Doug Paul Case
Five years ago Kate Mulgrew's lawyers slapped me with a restraining
order, but that hasn't stopped me from attending every Star Trek
convention in the tri-state area wearing full Klingon regalia, from
waiting in line to get her autograph, from trying to take her back to
my apartment. I realized I had to have her, couldn't possibly live
without her, a few years into my marriage, the first time she stared
down a Kazon warship in the Delta Quadrant and said, "Fire."
Let's get this out of the way: I know Kate Mulgrew isn't actually
Captain Kathryn Janeway from Star Trek: Voyager.
I know she's an actor.
That's not the point. The point is she's the only woman to ever sit in
the captain's chair, she was the classiest woman on any sci-fi show
from the 90s, she had a three-episode guest role on Cheers,
she gets that stern look on her face, like right before she's going to
destroy your little ship because you're nothing but a complete pain in
her ass, her eyes narrow and her nose flares and her tone gets low and
even then she remembers to enunciate all
her syllables, so "fire"
become "fi-er" and that gives the enemy just enough time to realize
he's toast before the boom, before even his mother wouldn't recognize
him. Imagine what you'd think about.
I'd think about the two cardboard cutouts of Kate I keep in my kitchen,
one from the first season and one from the last, and how they've kept
me company since Marla left, how they've kept me sane. About the
complete VHS box set sitting on top of my television, that Kate signed
before I had to dress up to see her. About that day seven years ago
when my wife left me just hours before I had to leave for the airport,
to fly to the convention in Topeka where Kate was scheduled to appear
and give a talk on the philosophy of the Borg hive mind. I had the
perfect question to ask her, about how America is just another hive and
what that means when you consider her legions of adoring fans. Aren't
we just like the Borg unimatrices? These are the kinds of theories
Marla and I used to stay up all night debating. The kinds of theories
that helped me fall in love.
I'd basically finished packing—picked out my uniform and was
searching for my rank pips, which I'm always losing even
though they're supposed to stay on top of my dresser—when my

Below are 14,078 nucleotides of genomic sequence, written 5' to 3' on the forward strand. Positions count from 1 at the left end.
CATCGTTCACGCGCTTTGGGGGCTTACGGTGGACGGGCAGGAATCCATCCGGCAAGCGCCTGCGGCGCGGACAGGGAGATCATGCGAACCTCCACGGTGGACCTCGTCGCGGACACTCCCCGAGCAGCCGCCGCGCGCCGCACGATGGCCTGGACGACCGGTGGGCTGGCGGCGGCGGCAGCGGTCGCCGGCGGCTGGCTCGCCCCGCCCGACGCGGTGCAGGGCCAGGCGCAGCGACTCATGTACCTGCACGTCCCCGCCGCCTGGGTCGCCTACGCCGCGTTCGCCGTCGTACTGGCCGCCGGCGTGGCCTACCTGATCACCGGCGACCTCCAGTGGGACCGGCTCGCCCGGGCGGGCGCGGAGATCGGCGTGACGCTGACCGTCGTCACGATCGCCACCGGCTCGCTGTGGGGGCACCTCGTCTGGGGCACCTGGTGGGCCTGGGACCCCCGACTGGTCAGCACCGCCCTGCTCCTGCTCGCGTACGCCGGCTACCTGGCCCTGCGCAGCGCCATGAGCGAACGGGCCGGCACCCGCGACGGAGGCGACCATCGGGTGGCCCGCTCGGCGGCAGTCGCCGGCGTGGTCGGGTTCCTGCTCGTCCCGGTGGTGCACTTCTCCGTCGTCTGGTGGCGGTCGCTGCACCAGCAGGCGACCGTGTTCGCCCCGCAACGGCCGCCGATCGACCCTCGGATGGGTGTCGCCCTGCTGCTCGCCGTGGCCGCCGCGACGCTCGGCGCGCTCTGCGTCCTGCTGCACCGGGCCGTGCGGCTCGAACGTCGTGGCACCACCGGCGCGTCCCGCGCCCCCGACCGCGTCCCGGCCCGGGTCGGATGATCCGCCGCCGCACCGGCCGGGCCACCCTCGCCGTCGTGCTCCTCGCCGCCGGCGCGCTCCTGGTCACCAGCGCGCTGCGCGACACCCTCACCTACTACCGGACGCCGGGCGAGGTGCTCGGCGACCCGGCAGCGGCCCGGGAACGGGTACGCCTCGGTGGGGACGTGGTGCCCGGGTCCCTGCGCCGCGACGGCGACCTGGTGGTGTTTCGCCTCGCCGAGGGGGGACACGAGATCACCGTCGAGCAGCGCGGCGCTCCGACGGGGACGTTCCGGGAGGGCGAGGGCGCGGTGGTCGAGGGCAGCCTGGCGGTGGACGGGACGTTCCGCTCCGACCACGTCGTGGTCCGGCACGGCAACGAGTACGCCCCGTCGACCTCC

wife tells me she can't take my "silly little hobby" anymore, that it's
"ruined her life" and "prevented us from having a family," and that I
had to choose between the conventions and her. I didn't understand; we
never would have met without Star Trek
and she couldn't just start
blaming all our problems on it like that. And really that's not a
choice anyone should have to make, so I asked her for some time to
think, which I guess was the wrong answer, because she stormed from the
room, then from the house, and I was basically ready, so I went to the
I waited in line to ask Kate my question, but when the first four were
finished and I stepped to the microphone, I lost it. I broke down in
front of the hundred or so people dressed up like Andorians and
Romulans and their favorite Starfleet officers. I broke down in front
of Kate; I told her everything. How I'd been collecting Star Trek
memorabilia since my father and I watched it when I was little, how I
met my wife at the premier of the fourth movie, The Voyage Home,
she didn't mind my obsession because she had one, too, how we tried
having kids but kept failing and failing, how that of course takes a
toll on a relationship, how she stopped thinking about anything else,
how she stopped coming to conventions with me, and
how—finally, after fifteen years—Marla decided
she'd had enough and left me. She left everything but her clothes: the
cardboard cutouts, the to-scale starship models, the action figures,
the collectible plates we used at our wedding. All of it. She severed
ties with the universe and left me floating there.
Kate didn't try to stop me once; she listened to it all, and when I
finished she just said, "I'm sorry," in that soft voice she only used
when she was trapped with Chakotay on that uninhabited planet for what
they thought would be the rest of their lives, and she came down from
the stage and hugged me.
The logical thing to do after that, of course, would have been to go
after my wife and apologize, but Kate had just shown me the most
kindness I'd seen in who knows how long—more than my family,
at least, who could only seem to blame me for the divorce—so
I followed her around the country for the next two years. She talked at
a convention, I was there. She made a guest appearance on set, I was
there. She went out for McDonald's, I was there. All I wanted was to
talk, to take her out a few times, to bring her home and cuddle under a
blanket fort while watching reruns of shows that could never compare to
hers, but she misunderstood my attempts to reach out and got her
lawyers involved and now I have to dress in costume if I want to see
her and not get myself arrested. It's all hot and sweaty under the
Klingon face mask, but it's what I've got to wear to get through
security. And one day, Kate will see how much she means to me. One day
she'll be more than just a piece of cardboard standing in my kitchen.
Doug Paul Case's debut chapbook of poems, Something to Hide My Face In, won the
Robin Becker Prize and is forthcoming from Seven Kitchens Press.
Read more of his work in the archive.
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